November 9, 2007                              Connecticut Department of Public Health

           Contact: William Gerrish

                                               (860) 509-7270                         


Department of Public Health Partners with dLife and Connecticut’s Cable Access Stations on Diabetes Education Progam



HARTFORD – In a proclamation, Governor M. Jodi Rell declared November 14 as World Diabetes Day in Connecticut.  The Connecticut Department of Public Health (DPH) encourages Connecticut residents to take this opportunity to become better educated about diabetes, its complications and what can be done about it.


“Both type 1 and type 2 diabetes, if uncontrolled, can lead to heart disease, stroke, blindness, nerve damage and kidney failure,” said Governor Rell.  “Of particular concern is that when children are diagnosed with diabetes they risk getting complications at an earlier age.”


“The Governor’s recognition of World Diabetes Day gives us a chance to further educate both the general public and those diagnosed with diabetes about the disease, especially the disturbing trend of type 2 diabetes in children,” said DPH Commissioner J. Robert Galvin, M.D., M.P.H., M.B.A.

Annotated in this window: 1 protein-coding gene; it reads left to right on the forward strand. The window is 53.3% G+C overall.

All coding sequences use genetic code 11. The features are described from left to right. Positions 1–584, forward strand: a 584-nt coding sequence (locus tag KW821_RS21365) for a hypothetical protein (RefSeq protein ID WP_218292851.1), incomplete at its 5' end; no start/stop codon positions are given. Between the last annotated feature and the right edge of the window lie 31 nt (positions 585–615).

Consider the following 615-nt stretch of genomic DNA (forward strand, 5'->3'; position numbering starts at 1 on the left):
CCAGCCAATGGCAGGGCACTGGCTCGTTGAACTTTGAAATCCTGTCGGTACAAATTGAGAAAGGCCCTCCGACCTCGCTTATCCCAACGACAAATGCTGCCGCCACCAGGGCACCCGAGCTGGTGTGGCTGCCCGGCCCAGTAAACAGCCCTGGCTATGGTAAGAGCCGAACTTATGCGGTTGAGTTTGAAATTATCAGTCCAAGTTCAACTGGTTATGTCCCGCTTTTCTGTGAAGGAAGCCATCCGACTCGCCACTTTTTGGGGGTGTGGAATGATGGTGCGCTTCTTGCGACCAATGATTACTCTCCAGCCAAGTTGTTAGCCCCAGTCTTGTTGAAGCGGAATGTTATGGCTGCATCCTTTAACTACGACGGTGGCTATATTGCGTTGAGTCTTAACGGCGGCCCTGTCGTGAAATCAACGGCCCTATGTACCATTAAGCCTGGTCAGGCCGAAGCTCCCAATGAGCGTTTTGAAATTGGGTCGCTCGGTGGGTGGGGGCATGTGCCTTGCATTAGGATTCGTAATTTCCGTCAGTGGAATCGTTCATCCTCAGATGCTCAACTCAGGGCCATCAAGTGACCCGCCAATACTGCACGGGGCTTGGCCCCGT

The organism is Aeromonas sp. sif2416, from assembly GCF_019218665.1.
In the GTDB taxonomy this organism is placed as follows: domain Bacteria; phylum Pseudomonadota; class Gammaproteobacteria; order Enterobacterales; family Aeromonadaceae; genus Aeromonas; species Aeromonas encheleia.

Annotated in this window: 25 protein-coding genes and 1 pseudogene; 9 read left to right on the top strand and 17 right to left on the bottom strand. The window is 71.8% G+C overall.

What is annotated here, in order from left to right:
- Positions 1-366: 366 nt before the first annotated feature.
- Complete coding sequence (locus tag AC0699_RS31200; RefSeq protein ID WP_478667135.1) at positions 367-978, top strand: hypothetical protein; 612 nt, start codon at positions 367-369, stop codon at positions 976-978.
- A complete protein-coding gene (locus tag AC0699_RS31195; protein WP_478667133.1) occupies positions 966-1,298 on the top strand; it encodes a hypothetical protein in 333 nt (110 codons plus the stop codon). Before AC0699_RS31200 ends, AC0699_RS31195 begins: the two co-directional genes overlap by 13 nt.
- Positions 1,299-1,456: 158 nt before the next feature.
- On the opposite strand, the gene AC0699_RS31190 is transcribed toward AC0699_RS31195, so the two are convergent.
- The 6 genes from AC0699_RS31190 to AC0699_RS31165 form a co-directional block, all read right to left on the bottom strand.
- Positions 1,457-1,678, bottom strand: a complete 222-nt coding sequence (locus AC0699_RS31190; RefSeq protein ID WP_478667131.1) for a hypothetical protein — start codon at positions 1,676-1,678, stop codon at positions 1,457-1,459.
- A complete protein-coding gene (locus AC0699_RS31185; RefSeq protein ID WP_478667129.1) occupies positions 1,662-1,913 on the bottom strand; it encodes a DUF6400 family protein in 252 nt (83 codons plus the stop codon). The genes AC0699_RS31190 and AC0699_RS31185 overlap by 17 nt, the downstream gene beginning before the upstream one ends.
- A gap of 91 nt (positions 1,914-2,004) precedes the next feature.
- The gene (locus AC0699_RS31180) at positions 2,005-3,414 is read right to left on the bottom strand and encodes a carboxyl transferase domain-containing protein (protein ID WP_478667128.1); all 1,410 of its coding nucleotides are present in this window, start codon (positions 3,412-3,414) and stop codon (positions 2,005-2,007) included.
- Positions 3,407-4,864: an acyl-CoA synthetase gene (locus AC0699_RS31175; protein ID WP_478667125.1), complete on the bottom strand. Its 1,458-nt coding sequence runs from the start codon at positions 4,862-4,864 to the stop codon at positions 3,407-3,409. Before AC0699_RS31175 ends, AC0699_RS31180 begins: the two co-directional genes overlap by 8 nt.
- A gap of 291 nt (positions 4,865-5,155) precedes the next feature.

DPH is partnering with Connecticut cable access stations across the state to air a series of commercial-free, episodes of the “dLife TV” television series, a program about living with diabetes.  The series is hosted by Nicole Johnson, Miss America 1999, who lives with diabetes.  Some of the topics include: what to do when diabetes emergencies strike, the past, present and future of diabetes treatment, and women and diabetes. 


According to the American Diabetes Association (, diabetes is a disease in which the body does not produce insulin (type 1 diabetes) or properly use insulin (type 2 diabetes).  Type 1 was previously called juvenile onset diabetes and type 2 was formerly called adult onset diabetes.  However, in recent years more and more children are being diagnosed with what was previously called adult onset, so the term type 2 is now used.  In the United States it is estimated that type 2 diabetes now represents 45% of new cases of diabetes in children.  The increase in type 2 diabetes in children has been blamed on the increase in overweight/obesity.  In Connecticut 15% of high school students report being overweight and 11% are obese.


In Connecticut efforts are underway to address the growing diabetes epidemic in both children and adults.  On October 2, 2007 the Department of Public Health, along with partners, released the Diabetes Prevention and Control Plan for 2007-12.  This plan identifies problems with the current diabetes system as well as strategies to address these problems.  The plan will help address the diabetes epidemic among the 233,000 people with diabetes in Connecticut, one third of which are undiagnosed.  For more information on diabetes and the diabetes state plan visit our website at or call 860-509-8000.